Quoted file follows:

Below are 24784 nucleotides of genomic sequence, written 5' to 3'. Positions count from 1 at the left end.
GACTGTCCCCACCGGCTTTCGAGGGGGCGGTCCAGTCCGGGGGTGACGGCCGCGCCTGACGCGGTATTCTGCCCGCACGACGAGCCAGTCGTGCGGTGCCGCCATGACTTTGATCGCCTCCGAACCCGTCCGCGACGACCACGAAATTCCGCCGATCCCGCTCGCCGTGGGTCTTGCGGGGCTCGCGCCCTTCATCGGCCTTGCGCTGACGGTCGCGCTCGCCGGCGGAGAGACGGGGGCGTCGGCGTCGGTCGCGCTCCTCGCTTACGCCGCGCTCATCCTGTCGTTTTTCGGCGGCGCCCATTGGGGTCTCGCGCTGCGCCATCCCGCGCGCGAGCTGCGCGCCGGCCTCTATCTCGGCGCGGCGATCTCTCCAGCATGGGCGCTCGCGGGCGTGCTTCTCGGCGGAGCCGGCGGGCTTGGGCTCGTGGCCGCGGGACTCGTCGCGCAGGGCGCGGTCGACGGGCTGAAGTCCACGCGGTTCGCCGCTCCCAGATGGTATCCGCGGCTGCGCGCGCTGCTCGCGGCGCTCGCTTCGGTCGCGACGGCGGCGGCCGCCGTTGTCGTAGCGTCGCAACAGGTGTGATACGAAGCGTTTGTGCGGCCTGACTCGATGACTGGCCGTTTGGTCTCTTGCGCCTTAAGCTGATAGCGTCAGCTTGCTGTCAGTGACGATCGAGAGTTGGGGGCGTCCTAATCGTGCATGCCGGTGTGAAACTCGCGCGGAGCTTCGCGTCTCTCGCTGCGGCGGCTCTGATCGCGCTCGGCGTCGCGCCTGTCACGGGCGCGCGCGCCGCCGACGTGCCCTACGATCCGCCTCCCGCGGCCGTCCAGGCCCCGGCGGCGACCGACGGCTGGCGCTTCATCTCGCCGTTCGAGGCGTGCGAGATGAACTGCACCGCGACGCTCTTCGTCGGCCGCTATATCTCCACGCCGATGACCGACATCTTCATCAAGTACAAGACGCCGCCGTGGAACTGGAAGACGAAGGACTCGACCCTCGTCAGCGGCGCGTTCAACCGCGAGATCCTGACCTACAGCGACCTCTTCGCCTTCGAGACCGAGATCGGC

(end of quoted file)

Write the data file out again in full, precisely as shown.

Below are 24784 nucleotides of genomic sequence, written 5' to 3'. Positions count from 1 at the left end.
GACTGTCCCCACCGGCTTTCGAGGGGGCGGTCCAGTCCGGGGGTGACGGCCGCGCCTGACGCGGTATTCTGCCCGCACGACGAGCCAGTCGTGCGGTGCCGCCATGACTTTGATCGCCTCCGAACCCGTCCGCGACGACCACGAAATTCCGCCGATCCCGCTCGCCGTGGGTCTTGCGGGGCTCGCGCCCTTCATCGGCCTTGCGCTGACGGTCGCGCTCGCCGGCGGAGAGACGGGGGCGTCGGCGTCGGTCGCGCTCCTCGCTTACGCCGCGCTCATCCTGTCGTTTTTCGGCGGCGCCCATTGGGGTCTCGCGCTGCGCCATCCCGCGCGCGAGCTGCGCGCCGGCCTCTATCTCGGCGCGGCGATCTCTCCAGCATGGGCGCTCGCGGGCGTGCTTCTCGGCGGAGCCGGCGGGCTTGGGCTCGTGGCCGCGGGACTCGTCGCGCAGGGCGCGGTCGACGGGCTGAAGTCCACGCGGTTCGCCGCTCCCAGATGGTATCCGCGGCTGCGCGCGCTGCTCGCGGCGCTCGCTTCGGTCGCGACGGCGGCGGCCGCCGTTGTCGTAGCGTCGCAACAGGTGTGATACGAAGCGTTTGTGCGGCCTGACTCGATGACTGGCCGTTTGGTCTCTTGCGCCTTAAGCTGATAGCGTCAGCTTGCTGTCAGTGACGATCGAGAGTTGGGGGCGTCCTAATCGTGCATGCCGGTGTGAAACTCGCGCGGAGCTTCGCGTCTCTCGCTGCGGCGGCTCTGATCGCGCTCGGCGTCGCGCCTGTCACGGGCGCGCGCGCCGCCGACGTGCCCTACGATCCGCCTCCCGCGGCCGTCCAGGCCCCGGCGGCGACCGACGGCTGGCGCTTCATCTCGCCGTTCGAGGCGTGCGAGATGAACTGCACCGCGACGCTCTTCGTCGGCCGCTATATCTCCACGCCGATGACCGACATCTTCATCAAGTACAAGACGCCGCCGTGGAACTGGAAGACGAAGGACTCGACCCTCGTCAGCGGCGCGTTCAACCGCGAGATCCTGACCTACAGCGACCTCTTCGCCTTCGAGACCGAGATCGGC